I acknowledge that they have put their case strongly.
As the Bill leaves the House, it is complete and comprehensive, wide-ranging and detailed. It is carefully drafted and its clauses are tightly interwoven.
It is indeed ground-breaking, in that it is the first Bill of its kind to include comprehensive international recognition provisions that could be used as a template by other countries in the years to come. The Bill also provides equality in pension rights.
This is a Bill to be proud of and this House has done an excellent job in salvaging it from the unfortunate state in which it arrived here. It is perhaps no surprise that it has received massive support from the lesbian, gay and bisexual communities. What is truly heartening, however, is the level of support that has come from the population at large—from trade unions, religious groups, legal experts, groups such as Age Concern and Carers UK, and the hundreds of individuals who have written to express their delight that, at last, an important injustice is being addressed.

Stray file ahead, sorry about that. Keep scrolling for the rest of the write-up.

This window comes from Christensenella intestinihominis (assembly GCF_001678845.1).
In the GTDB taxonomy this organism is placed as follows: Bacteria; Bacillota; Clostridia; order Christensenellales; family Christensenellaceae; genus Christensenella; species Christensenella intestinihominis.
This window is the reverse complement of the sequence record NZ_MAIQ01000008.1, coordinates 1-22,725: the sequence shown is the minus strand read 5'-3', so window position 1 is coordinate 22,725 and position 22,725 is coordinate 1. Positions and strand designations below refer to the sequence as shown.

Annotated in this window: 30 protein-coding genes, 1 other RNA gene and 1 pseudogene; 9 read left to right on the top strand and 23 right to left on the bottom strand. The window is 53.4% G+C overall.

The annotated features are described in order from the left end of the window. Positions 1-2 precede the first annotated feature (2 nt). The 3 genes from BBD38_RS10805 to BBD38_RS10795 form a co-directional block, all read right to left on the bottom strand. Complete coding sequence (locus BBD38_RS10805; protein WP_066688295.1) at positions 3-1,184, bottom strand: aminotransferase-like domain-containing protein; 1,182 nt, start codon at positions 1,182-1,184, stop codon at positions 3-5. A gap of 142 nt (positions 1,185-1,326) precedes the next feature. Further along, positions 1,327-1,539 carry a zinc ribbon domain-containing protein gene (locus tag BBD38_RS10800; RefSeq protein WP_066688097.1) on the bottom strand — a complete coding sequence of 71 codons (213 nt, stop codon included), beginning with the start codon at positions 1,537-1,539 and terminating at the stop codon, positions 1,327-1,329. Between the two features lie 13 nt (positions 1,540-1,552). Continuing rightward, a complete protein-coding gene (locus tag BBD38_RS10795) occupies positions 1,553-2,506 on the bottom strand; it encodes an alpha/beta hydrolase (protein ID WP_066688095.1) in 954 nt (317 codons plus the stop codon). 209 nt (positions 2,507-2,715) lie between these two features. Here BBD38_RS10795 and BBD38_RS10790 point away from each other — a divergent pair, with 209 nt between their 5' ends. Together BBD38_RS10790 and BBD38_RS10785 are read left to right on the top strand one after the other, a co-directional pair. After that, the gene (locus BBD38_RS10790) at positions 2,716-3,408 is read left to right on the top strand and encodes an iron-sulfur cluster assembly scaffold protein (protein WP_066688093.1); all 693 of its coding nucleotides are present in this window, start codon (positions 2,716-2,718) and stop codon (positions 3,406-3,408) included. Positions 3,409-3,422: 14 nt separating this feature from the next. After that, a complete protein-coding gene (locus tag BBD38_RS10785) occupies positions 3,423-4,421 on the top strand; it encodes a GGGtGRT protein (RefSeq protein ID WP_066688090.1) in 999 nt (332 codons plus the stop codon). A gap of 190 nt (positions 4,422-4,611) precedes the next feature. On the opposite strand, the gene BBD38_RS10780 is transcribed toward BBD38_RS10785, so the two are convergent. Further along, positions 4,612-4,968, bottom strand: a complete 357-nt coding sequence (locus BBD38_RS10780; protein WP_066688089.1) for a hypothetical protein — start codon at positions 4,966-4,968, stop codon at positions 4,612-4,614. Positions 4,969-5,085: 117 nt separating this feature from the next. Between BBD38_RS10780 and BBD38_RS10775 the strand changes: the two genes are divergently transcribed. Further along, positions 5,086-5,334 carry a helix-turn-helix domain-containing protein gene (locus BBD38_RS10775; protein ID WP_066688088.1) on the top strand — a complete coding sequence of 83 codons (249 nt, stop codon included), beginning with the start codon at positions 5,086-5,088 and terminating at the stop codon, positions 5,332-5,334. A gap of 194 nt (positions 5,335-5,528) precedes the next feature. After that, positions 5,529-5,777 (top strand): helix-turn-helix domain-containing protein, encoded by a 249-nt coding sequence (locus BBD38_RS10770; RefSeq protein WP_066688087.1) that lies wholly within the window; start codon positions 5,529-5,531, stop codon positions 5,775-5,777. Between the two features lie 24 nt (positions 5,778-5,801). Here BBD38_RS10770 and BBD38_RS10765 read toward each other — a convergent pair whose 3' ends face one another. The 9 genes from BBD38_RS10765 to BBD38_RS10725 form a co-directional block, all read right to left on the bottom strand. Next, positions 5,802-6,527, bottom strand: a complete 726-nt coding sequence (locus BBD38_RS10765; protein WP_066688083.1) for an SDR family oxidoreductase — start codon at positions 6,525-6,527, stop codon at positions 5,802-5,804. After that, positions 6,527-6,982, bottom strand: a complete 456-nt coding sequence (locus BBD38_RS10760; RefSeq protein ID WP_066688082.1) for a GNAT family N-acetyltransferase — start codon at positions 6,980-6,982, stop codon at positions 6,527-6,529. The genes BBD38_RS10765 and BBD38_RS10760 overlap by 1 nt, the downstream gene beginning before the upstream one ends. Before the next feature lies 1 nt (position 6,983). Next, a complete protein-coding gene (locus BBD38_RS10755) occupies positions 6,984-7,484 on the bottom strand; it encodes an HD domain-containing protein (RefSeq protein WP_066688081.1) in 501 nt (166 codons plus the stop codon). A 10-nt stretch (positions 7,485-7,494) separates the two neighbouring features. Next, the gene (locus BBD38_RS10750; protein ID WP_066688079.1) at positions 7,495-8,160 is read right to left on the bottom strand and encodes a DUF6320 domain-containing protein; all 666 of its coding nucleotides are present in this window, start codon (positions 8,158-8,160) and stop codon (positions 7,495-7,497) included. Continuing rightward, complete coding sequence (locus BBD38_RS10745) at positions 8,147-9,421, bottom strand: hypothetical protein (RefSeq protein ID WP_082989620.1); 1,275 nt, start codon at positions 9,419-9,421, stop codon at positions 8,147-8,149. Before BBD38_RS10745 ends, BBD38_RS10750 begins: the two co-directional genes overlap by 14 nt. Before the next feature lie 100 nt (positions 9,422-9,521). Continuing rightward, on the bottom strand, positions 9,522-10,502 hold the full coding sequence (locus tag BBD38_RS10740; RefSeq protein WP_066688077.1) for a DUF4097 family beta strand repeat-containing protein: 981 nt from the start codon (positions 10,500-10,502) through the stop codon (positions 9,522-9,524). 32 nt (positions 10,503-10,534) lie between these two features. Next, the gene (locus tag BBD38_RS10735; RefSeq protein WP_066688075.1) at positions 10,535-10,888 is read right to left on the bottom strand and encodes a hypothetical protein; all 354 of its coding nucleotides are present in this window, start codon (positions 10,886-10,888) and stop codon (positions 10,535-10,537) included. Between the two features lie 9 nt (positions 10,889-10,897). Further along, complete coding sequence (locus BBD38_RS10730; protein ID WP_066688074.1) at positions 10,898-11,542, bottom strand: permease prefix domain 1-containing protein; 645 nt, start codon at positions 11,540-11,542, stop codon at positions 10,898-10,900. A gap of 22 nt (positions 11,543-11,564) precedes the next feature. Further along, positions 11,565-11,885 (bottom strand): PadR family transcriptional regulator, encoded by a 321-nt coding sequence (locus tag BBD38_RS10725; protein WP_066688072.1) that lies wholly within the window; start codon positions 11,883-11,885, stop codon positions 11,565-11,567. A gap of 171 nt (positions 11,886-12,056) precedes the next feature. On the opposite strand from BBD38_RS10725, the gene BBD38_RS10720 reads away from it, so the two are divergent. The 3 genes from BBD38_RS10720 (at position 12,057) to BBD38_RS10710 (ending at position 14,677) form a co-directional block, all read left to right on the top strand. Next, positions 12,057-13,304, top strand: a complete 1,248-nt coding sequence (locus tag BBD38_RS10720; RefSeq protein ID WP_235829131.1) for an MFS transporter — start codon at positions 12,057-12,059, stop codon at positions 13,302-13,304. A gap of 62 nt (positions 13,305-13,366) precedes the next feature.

Many same-sex couples will be very keen to avail themselves of the Bill's provisions, once they come into effect. It is expected that the Act will take effect roughly a year after Royal Assent, to enable the necessary secondary legislation to be introduced and other operational changes to be made. I have no doubt that many people will want to take advantage of its provisions at that point. Many of us who are married know well how our lives have been enriched beyond measure by the support of our husbands and wives. Indeed, our achievements are all the greater and all the more enjoyable because we have someone to share them with. Our lesbian and gay family members, colleagues and friends deserve an equivalent chance, and they deserve the current legal injustices to be put right. The Civil Partnership Bill remedies those injustices and provides that opportunity, and I commend it to the House.